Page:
Post Dated: 02/02/2015
A Look at Formaldehyde Levels Found in E-Cig Vapor
Recently we reported on a story out of Japan evaluating levels of formaldehyde released through vaping. Yesterday another study on this same topic was published in the New England Journal of Medicine and has been picked up by mainstream media. In this study, researchers measured formaldehyde using a variable voltage battery set at 3.3 and 5 volts. The vapor was collected and evaluated from an unnamed atomizer after a 4 second puff. The study found that at low voltage (3.3V) no formaldehyde was detected. However, at high voltage (5.0V), levels of formaldehyde were detected at levels up to 15 times higher than cigarette smoke.
Without further investigation on the methods and conclusion of this study, the results are very alarming. We feel it is our responsibility to dig deeper and provide the public with the whole truth.
One glaring problem with this publication is the researchers found formaldehyde hemiacetals (a combination of formaldehyde and alcohols) not formaldehyde. It is also important to know that formaldehyde is present everywhere. It is found in every person, smokers and nonsmokers alike, and can occur anytime hydrogen, carbon, and oxygen are in the presence of each other.
The truth is, this study is deeply flawed in many ways. In fact, it is highly irresponsible to publish a half truth and present it as science. For starters, as outlined by Dr. Konstantino Farsalinos, the authors of this study failed to mention (perhaps unknowingly) that volts do not measure thermal energy. Energy should be expressed in watts. Therefore, with the published information we do not know how many watts were applied to the atomizer.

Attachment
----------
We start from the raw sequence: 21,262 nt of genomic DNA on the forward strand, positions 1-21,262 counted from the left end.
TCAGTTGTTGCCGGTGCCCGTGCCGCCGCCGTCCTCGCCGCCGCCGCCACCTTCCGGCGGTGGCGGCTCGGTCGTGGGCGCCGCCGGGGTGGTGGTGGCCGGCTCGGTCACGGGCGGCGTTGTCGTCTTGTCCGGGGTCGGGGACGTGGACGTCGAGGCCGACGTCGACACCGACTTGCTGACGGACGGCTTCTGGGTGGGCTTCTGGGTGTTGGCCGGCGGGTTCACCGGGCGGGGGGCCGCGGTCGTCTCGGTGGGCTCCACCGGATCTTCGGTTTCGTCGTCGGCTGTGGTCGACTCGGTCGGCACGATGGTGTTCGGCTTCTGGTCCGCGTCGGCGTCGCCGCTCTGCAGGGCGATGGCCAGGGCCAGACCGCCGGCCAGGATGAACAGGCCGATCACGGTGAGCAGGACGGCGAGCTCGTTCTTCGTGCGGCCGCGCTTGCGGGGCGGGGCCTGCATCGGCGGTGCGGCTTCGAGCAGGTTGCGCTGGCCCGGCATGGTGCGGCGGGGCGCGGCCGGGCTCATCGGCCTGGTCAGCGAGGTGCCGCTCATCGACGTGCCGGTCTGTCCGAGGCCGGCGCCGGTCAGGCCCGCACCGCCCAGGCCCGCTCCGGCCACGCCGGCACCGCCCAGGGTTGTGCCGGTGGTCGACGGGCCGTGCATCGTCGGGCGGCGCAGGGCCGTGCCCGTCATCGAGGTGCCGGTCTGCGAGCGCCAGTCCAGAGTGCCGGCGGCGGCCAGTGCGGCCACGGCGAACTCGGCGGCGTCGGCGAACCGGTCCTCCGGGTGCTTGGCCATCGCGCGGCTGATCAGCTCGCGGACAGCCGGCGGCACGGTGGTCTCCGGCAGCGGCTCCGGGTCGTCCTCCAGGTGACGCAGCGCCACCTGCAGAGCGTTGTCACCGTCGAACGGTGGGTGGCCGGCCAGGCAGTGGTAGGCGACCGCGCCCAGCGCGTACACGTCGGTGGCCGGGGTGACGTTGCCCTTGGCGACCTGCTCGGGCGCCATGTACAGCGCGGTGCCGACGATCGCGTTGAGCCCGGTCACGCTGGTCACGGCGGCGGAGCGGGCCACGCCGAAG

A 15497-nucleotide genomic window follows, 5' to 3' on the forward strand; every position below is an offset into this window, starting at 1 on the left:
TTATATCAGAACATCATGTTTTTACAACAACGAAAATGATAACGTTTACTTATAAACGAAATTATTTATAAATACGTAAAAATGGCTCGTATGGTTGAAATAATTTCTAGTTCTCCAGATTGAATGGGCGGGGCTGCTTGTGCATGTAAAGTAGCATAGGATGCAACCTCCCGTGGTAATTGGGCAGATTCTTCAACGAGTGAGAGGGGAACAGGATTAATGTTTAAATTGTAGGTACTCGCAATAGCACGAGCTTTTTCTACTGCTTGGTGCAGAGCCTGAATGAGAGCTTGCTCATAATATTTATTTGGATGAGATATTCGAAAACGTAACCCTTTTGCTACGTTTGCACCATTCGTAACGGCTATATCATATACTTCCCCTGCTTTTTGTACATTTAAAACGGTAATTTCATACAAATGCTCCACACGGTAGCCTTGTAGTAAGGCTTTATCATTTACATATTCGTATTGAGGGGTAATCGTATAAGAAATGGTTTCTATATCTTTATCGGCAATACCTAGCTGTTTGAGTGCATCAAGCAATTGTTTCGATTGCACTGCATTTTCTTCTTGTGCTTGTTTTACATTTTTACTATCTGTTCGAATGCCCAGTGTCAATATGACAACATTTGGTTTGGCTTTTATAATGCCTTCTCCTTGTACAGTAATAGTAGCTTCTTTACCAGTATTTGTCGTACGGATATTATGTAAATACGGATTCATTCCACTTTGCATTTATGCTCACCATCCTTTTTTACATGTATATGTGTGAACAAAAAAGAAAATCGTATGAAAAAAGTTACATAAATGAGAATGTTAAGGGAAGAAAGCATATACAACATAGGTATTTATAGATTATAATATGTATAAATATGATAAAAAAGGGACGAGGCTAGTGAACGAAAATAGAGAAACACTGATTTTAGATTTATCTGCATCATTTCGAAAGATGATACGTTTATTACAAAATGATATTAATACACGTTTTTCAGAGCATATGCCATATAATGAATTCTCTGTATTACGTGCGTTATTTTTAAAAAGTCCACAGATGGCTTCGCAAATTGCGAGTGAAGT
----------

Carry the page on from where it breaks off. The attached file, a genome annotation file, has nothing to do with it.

Fortunately, Dr. Farsalinos used the information that was provided to approximate wattage settings. According to the study, 5mg of e-liquid were consumed at 3.3 volts. Based on measurements performed by Farsalinos, “…such consumption is observed at about 6-7 watts at 4-second puffs. Thus, the atomizer resistance is probably 1.6-1.8 ohms. This means that at 5 volts the energy was around 14-16 watts.”
So, what does this mean in terms of realistic user conditions? If the resistance was between 1.6-1.8 ohms and the wattage is somewhere between 14-16 watts, the vaporizer is being overheated and the wicking material is being burned. Essentially, these researchers are collecting data on a dry or burnt hit.
What the authors of this study aren’t accounting for is how easily this scenario is detected by the user. An electronic cigarette user would never vape at these settings. No one continuously vapes an overheated atomizer. The taste is unpleasant, to put it mildly. Therefore, no vaper will ever be exposed to the reported levels of formaldehyde.
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This method of measuring aldehydes in a lab environment is deceptive and unfair. The public deserves clear and concise results from scientific studies. If researchers continue to publish misleading findings and the media continues with its sensationalism the results can be damaging. How many smokers are afraid to switch to a device that could potentially save their lives?
For a more detailed breakdown on this study, I urge you to read Dr. Farsalinos’ response by following this link: www.ecigarette-research.com